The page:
(Masterpieces of Fiction, Detective and Mystery Edition)

Anthony Abbot’s contribution to the mystery and detective genre is found in his eight novels chronicling the feats of Thatcher Colt, the reserved but unswerving commissioner of the New York City Police Department. Abbot, as he himself noted, was “one of the first apologists for the police in detective fiction”; as such, he anticipated the development of the police procedural. At a time when most fictional police officers were portrayed as incompetent, dishonest, or, at best, solid but unimaginative, Abbot created a police officer-hero of formidable intelligence. For the most part, however, Abbot was a derivative writer. Popular in their day, the Thatcher Colt novels are now chiefly of historical interest. They are a virtual compendium of the motifs that dominated the American mystery novel in the 1920’s and 1930’s.

Anthony Abbot Bibliography

(Masterpieces of Fiction, Detective and Mystery Edition)

Breen, Jon L. “About the Murders of Anthony Abbot.” The Armchair Detective 3 (October, 1969): 1-5. Discussion of Abbot’s work by a fellow mystery writer and critic who later won the 2000 Agatha Award for best criticism of mystery and detective fiction.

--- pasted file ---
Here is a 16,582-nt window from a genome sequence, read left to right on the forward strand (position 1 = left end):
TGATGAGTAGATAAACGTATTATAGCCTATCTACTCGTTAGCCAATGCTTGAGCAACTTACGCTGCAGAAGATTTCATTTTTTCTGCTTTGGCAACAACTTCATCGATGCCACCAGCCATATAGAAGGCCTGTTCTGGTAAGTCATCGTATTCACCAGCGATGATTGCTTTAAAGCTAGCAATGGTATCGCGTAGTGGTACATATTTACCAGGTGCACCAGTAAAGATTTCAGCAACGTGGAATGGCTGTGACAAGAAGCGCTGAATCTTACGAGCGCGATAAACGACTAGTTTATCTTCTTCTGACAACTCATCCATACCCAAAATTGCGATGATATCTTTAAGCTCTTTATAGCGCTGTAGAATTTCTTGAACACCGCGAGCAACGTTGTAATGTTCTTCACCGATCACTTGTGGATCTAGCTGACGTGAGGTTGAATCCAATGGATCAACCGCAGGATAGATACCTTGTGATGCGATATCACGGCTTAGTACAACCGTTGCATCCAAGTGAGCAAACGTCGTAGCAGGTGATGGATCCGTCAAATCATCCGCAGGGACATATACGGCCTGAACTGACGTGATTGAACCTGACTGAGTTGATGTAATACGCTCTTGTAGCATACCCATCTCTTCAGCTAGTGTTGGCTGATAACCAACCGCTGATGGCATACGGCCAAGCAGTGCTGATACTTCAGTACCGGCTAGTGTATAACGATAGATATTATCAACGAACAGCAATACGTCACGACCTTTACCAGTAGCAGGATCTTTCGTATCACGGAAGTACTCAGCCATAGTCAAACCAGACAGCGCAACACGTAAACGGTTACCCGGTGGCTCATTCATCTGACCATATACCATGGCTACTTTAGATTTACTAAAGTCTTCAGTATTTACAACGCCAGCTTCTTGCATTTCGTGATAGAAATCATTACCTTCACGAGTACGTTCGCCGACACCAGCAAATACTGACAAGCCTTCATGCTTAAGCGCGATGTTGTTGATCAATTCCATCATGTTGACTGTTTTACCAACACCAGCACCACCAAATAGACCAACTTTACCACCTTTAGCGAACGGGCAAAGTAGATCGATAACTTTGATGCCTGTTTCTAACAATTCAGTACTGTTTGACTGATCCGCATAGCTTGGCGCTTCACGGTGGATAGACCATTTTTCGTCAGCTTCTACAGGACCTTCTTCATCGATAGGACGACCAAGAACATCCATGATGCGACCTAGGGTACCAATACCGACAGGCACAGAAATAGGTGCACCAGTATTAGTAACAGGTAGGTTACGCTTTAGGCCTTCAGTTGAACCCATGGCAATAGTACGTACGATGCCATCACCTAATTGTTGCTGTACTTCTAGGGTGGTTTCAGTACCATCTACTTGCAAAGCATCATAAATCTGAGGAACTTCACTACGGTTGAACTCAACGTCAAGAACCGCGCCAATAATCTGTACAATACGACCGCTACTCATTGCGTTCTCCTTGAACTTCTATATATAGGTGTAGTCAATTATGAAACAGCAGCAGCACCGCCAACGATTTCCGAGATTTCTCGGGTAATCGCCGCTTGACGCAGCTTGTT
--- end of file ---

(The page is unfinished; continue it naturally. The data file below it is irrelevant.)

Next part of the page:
Haycraft, Howard. Murder for Pleasure: The Life and Times of the Detective Story. New York: Carroll & Graf, 1984. History of detective fiction that includes a lengthy “who’s who in detection” appendix.

Herbert, Rosemary, ed. The Oxford Companion to Crime and Mystery Writing. New York: Oxford University Press, 1999. Encyclopedia-style reference work on detective fiction includes several references to Abbot in relevant entries. Bibliographic references and index.

Scaggs, John. Crime Fiction. New York: Routledge, 2005. Contains a chapter on police procedurals that helps place Abbot among his fellow writers.

Steinbrunner, Chris, and Otto Penzler, eds. Encyclopedia of Mystery and Detection. New York: McGraw-Hill, 1976. Still the classic source on mystery and detective fiction. A good work for contextualizing Abbot’s work thematically, but it lacks bibliographic resources.